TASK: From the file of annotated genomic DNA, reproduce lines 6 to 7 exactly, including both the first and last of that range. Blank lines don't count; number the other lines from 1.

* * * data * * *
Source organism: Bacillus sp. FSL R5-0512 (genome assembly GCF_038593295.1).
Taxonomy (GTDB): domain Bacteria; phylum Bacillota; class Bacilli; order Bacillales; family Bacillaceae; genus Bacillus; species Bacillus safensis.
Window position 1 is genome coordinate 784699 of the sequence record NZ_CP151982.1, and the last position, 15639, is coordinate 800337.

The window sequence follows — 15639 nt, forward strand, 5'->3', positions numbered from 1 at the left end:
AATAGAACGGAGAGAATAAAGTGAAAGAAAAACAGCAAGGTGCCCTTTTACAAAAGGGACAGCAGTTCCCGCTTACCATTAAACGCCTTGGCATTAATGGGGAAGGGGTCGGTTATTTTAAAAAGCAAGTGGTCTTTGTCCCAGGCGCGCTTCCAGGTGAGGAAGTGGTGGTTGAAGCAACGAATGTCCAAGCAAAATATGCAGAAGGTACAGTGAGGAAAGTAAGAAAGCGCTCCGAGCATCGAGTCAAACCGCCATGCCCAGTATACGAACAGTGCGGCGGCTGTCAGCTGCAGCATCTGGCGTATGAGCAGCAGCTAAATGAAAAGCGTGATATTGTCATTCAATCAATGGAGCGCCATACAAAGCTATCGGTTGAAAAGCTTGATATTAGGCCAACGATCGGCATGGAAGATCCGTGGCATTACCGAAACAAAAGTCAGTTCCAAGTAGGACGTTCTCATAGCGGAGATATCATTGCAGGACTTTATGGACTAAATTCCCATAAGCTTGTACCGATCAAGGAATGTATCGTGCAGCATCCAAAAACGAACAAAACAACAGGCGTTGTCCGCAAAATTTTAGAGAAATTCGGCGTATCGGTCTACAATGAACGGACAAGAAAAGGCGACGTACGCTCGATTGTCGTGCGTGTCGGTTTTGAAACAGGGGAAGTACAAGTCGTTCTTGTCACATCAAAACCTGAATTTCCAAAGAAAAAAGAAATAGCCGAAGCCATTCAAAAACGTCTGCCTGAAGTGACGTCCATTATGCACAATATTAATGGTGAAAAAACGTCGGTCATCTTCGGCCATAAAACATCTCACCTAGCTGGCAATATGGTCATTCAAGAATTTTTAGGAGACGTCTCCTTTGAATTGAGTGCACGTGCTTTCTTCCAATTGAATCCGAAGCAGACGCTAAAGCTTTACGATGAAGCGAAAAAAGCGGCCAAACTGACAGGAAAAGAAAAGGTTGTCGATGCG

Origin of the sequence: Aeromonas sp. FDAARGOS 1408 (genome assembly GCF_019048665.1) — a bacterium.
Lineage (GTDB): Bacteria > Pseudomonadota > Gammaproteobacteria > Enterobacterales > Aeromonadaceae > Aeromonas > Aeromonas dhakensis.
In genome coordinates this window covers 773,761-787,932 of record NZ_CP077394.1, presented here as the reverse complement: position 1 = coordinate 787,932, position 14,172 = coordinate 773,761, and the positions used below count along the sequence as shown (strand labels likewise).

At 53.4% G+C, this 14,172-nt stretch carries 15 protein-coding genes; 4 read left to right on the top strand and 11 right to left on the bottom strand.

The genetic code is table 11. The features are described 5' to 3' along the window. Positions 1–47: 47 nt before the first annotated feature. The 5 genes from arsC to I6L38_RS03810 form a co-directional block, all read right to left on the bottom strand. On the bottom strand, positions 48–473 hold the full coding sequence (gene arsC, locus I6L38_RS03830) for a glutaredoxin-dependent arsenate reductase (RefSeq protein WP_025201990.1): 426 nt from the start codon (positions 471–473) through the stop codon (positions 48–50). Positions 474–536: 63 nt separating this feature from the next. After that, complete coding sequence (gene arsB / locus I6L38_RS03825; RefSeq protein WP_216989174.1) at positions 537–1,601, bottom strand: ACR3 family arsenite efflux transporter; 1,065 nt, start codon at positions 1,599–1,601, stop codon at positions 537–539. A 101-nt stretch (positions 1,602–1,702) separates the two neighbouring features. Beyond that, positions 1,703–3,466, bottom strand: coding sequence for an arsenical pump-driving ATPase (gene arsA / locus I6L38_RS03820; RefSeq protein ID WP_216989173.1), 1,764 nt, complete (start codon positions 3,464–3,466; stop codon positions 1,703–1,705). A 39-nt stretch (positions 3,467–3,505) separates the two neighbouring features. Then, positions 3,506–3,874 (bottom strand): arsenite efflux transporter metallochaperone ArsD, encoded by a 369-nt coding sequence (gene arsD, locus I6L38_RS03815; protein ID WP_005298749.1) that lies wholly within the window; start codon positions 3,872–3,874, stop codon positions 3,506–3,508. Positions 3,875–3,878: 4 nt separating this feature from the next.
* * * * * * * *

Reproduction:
Origin of the sequence: Aeromonas sp. FDAARGOS 1408 (genome assembly GCF_019048665.1) — a bacterium.
Lineage (GTDB): Bacteria > Pseudomonadota > Gammaproteobacteria > Enterobacterales > Aeromonadaceae > Aeromonas > Aeromonas dhakensis.